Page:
ICANN demands DNSSEC combats DNS hijacking

The Domain Name System (DNS), without which the web would be a mass of network numbers with no friendly server names such as example.net or nakedsecurity.sophos.com, is under threat from cyberattackers and domain overseer ICANN wants internet companies to do something about it.

That was the message in last week’s worried press release from ICANN (Internet Corporation for Assigned Names and Numbers).

This message comes hot on the heels of similarly alarming warnings from the US Department of Homeland Security (DHS), alarmed by recent series of DNS attacks. The attacks try to take over email and web domains, diverting traffic to imposter servers.

The solution, according to ICANN, is for companies providing DNS infrastructure to get on with implementing a DNS security layer called DNSSEC (Domain Name System Security Extensions) as soon as possible:

ICANN is calling for full deployment of the DNSSEC across all unsecured domain names.

Nearly 20 years after DNSSEC was first proposed, it remains a work in very slow progress that too many internet companies have chosen to ignore.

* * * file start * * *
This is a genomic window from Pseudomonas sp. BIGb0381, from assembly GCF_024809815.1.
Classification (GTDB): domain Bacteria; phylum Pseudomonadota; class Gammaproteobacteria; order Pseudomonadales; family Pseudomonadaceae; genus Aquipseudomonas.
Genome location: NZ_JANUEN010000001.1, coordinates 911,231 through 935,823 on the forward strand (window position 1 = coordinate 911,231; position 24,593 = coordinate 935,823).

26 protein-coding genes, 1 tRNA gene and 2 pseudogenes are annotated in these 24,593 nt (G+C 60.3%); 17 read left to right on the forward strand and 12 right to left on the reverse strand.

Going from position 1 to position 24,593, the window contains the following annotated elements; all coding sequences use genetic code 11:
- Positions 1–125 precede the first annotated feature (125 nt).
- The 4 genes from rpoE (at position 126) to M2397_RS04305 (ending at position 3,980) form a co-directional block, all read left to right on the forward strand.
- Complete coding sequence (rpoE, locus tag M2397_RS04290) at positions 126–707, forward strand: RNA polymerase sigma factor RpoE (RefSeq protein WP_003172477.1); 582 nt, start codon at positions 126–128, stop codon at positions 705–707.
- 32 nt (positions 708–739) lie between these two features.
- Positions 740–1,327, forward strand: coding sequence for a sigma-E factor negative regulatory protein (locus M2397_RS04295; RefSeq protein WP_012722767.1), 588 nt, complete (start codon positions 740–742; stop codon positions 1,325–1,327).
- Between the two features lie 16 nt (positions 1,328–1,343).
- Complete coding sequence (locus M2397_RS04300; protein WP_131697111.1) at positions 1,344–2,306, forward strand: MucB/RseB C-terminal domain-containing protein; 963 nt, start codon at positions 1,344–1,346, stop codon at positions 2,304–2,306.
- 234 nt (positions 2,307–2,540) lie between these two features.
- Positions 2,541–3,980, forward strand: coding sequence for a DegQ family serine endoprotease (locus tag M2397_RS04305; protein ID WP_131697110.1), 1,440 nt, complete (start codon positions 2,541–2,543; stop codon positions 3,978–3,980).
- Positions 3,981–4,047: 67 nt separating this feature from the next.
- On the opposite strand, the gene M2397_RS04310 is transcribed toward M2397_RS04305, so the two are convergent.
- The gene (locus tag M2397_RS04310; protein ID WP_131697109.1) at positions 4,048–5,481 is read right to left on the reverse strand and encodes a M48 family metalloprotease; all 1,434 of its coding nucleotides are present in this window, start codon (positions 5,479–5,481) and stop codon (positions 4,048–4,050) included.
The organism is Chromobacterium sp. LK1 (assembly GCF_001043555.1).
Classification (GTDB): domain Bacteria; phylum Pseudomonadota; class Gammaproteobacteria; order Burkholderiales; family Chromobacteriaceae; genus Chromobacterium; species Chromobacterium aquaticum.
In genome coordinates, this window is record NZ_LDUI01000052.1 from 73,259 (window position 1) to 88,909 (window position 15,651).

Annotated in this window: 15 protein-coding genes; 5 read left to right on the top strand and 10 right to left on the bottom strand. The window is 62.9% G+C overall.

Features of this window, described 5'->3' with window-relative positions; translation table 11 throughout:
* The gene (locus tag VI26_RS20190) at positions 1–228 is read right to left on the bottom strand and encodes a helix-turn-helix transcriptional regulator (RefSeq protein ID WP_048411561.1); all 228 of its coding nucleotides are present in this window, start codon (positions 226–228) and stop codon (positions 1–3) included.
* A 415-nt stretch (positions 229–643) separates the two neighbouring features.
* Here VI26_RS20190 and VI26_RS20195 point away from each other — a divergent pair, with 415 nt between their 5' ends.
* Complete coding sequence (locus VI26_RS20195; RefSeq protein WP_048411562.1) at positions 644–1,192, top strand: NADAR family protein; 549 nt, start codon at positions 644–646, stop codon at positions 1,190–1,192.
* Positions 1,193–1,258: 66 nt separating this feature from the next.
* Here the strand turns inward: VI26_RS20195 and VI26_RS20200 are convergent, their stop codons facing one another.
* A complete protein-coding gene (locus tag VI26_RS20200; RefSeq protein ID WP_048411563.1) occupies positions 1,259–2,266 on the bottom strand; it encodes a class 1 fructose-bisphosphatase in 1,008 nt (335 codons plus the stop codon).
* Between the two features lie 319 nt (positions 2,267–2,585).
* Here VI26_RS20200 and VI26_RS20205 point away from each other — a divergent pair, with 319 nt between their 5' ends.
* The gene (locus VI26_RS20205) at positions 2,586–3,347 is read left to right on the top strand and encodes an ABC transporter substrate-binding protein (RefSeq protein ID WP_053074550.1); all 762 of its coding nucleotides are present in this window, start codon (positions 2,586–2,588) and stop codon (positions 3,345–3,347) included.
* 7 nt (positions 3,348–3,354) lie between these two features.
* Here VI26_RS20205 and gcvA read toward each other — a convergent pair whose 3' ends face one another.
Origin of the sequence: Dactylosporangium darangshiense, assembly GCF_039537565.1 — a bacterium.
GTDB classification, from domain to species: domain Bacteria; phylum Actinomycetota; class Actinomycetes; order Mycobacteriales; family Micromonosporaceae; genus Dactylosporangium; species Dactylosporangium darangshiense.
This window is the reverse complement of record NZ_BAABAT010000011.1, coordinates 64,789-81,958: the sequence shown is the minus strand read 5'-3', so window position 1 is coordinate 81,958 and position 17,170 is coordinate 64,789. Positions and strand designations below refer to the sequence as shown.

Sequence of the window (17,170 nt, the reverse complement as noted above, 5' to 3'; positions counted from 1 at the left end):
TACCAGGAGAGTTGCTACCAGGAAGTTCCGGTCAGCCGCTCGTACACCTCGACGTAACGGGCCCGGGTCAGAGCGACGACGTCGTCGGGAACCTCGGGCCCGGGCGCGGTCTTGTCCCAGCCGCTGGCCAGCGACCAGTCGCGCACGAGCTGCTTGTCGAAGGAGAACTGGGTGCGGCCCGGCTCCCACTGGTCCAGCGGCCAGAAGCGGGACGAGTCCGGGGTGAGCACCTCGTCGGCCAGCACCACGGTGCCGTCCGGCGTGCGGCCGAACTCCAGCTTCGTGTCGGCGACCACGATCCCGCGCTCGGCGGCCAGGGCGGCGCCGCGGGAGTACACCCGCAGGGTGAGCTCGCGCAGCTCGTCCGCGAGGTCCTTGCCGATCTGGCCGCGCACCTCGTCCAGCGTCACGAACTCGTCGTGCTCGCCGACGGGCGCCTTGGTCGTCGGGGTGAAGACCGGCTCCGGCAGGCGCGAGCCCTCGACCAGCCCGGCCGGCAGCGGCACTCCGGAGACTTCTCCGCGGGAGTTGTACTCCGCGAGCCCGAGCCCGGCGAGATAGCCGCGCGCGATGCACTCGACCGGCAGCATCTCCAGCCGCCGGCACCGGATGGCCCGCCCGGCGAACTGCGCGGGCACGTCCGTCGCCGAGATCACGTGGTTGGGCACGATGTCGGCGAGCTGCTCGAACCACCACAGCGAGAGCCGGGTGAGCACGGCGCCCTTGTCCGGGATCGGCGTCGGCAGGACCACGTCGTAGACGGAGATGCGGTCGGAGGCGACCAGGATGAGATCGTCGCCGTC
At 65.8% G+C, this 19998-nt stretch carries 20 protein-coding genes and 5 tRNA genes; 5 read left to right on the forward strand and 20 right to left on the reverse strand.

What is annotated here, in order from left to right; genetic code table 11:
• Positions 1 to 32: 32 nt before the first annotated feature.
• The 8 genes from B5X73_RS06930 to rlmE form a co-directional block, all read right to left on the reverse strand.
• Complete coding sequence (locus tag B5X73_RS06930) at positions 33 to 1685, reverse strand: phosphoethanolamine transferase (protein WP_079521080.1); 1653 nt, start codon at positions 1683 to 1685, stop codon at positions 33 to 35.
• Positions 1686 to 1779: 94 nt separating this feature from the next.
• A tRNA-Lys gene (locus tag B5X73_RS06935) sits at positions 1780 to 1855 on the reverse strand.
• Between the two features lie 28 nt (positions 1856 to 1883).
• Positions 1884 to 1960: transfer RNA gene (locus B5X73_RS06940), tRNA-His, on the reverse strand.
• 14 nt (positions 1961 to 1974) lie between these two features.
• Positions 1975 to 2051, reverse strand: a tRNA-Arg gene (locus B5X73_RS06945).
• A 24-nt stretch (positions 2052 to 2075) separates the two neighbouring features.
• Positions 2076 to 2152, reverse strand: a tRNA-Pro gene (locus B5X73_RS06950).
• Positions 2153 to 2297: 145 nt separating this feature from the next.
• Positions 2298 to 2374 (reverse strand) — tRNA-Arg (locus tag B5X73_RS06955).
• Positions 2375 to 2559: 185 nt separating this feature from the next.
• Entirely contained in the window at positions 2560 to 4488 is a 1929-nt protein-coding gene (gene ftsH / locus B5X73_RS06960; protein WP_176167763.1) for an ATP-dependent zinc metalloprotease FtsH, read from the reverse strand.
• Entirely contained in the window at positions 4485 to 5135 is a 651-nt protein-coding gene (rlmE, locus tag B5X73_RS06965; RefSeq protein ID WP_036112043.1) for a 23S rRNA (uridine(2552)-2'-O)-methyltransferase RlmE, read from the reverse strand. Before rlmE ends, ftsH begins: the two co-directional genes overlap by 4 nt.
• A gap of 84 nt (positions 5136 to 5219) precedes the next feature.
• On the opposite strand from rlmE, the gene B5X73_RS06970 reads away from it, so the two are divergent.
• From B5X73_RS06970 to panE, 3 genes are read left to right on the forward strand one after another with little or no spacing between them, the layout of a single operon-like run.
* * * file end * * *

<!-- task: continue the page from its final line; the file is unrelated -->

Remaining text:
According to the APNIC registry, only around 20 per cent of the world’s DNS resolvers show any signs of using it.

Now, finally, there seems to be some urgency.

In November, Cisco Talos wrote about a large-scale cyber-campaign targeting Lebanon and the UAE at the centre of which was a DNS hijacking campaign traffic sophisticated enough not only to redirect traffic but to compromise SSL certificates and VPN tunnels.

Since then, similar campaigns have been documented by others which point to the successful compromise of the DNS infrastructure of dozens of organisations in at least 11 countries, including Sweden and the US.

Using DNSSEC, name lookups and updates are verified by cryptographic signatures, which makes the otherwise-simple DNS protocol more complex and time-consuming.

The added complexity in managing the public key infrastructure (PKI) needed to make DNNSEC work means higher costs that ISPs would rather do without for a system that might not add much security initially.

On the other hand, going through the long and difficult manual checks ICANN and others now recommend for DNS security in the absence of DNSSEC might be even worse.

What to do?

Whether you’re using DNSSEC or not, we’ll repeat the security advice issued in a recent US Department of Homeland Security emergency directive:

  • Verify that all important domains are resolving to the correct IP address and haven’t been tampered with.
  • Change passwords on all accounts used to manage domain records.
  • Turn on multi-factor authentication to protect admin accounts.
  • Monitor Certificate Transparency (CT) logs for newly issued TLS certificates that might have been issued by a malicious actor.


[The section on DNS hijacking and what to do about it starts at 3’57”]

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